Leaf 8
One green leaf
TAXOL- the plant's antifungul defense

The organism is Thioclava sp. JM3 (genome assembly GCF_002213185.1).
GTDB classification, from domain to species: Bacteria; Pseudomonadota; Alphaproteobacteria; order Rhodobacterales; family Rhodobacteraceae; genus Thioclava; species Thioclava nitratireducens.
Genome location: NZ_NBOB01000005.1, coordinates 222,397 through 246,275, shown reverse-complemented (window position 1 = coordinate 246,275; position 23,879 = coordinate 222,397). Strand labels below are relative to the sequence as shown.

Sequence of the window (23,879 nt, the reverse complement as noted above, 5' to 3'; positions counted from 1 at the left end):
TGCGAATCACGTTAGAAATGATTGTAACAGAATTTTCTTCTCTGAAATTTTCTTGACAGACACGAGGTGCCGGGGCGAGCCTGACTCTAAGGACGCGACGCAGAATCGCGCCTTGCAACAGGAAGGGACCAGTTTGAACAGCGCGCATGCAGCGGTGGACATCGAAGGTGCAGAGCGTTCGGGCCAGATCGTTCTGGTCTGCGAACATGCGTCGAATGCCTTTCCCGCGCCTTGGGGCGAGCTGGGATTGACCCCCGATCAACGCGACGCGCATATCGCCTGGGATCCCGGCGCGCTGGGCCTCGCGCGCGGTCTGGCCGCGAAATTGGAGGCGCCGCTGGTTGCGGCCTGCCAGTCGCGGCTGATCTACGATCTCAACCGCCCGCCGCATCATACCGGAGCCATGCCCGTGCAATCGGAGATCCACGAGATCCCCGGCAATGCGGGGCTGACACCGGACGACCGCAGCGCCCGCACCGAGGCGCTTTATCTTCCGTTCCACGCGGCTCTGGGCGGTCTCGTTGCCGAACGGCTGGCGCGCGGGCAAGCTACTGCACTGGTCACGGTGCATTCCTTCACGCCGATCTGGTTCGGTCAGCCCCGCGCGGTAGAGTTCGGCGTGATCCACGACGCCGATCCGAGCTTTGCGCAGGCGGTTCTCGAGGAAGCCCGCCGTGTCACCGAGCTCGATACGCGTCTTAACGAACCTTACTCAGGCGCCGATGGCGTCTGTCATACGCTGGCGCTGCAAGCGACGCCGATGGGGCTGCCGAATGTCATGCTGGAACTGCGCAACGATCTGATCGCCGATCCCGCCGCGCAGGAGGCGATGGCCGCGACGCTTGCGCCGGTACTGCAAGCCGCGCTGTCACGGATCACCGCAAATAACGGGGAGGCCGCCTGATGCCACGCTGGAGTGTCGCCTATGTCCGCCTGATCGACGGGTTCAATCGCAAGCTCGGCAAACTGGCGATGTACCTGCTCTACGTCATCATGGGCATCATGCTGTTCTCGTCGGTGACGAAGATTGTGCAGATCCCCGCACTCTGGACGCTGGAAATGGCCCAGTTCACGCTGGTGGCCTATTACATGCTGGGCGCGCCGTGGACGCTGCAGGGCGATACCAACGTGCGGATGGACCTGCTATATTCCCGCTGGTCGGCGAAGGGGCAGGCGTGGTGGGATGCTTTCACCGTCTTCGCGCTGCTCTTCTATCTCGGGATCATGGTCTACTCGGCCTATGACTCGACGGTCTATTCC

#Taxol® is its Bristol-Myers Squibb tradename for a chemotherapy drug that at is known generically as #paclitaxel.This phytochemical was first discovered in Pacific yew trees (Taxus brevifolia) and is now used to treat several types of cancer.It is one of the many phenolic molecules synthesized with the precursors used by plants to make #lignin. Yew trees can live for several centuries, even millennia, but they suffer from cracking of the bark when buds lying below break dormancy and sprout through to produce new branches.The cracks expose the #phloem, the vascular inner layer of bark that contains nutrient rich sap, making them an attractive target for wood-rotting #fungi.Paclitaxel is the trees’ natural #fungicide, stopping fungal growth by interfering with the reorganization of #microtubules that is an obligatory step in cell division (#mitosis). Cancer is a disease where certain cells multiply out of control. Taxol/paclitaxel curtails the growth because it does the same thing to cancer cells as it does to fungi – disrupting microtubule reorganization and thereby stopping cell division.Because the taxol molecule acts against the fastest-dividing cells, it is selective towards the fungi (in trees) and cancer (in humans). The side-effects that taxol patients suffer is because non-cancer cells are also affected, albeit to a reduced extent; fortunately the side effects tend to be short-lived.  Taxol is one of the big success stories of modern phytomedicine, going from the first isolation of the paclitaxel molecule in 1971 to approval for medical use in 1993. It is now one of the most-commonly used chemotherapy drugs, particularly for treating breast cancer. As the treatment caught on, it soon became clear that the original source, Pacific yew-tree bark, could not sustain the demand. Today, most paclitaxel is produced in plant-cell culture, providing a secure, sustainable source of this valuable phytomedicine and a happy ending for the yew trees. Green Mountain BiotechJonathan MarderYonit BomsteinSorina HerscoviciRenana PatokaSources: “Taxol.” Wikipedia, Wikimedia Foundation, 15 Nov 2021, https://lnkd.in/dXhMzCtwSuccess story: Taxol. NIH National Cancer Institute https://lnkd.in/davBCvbH

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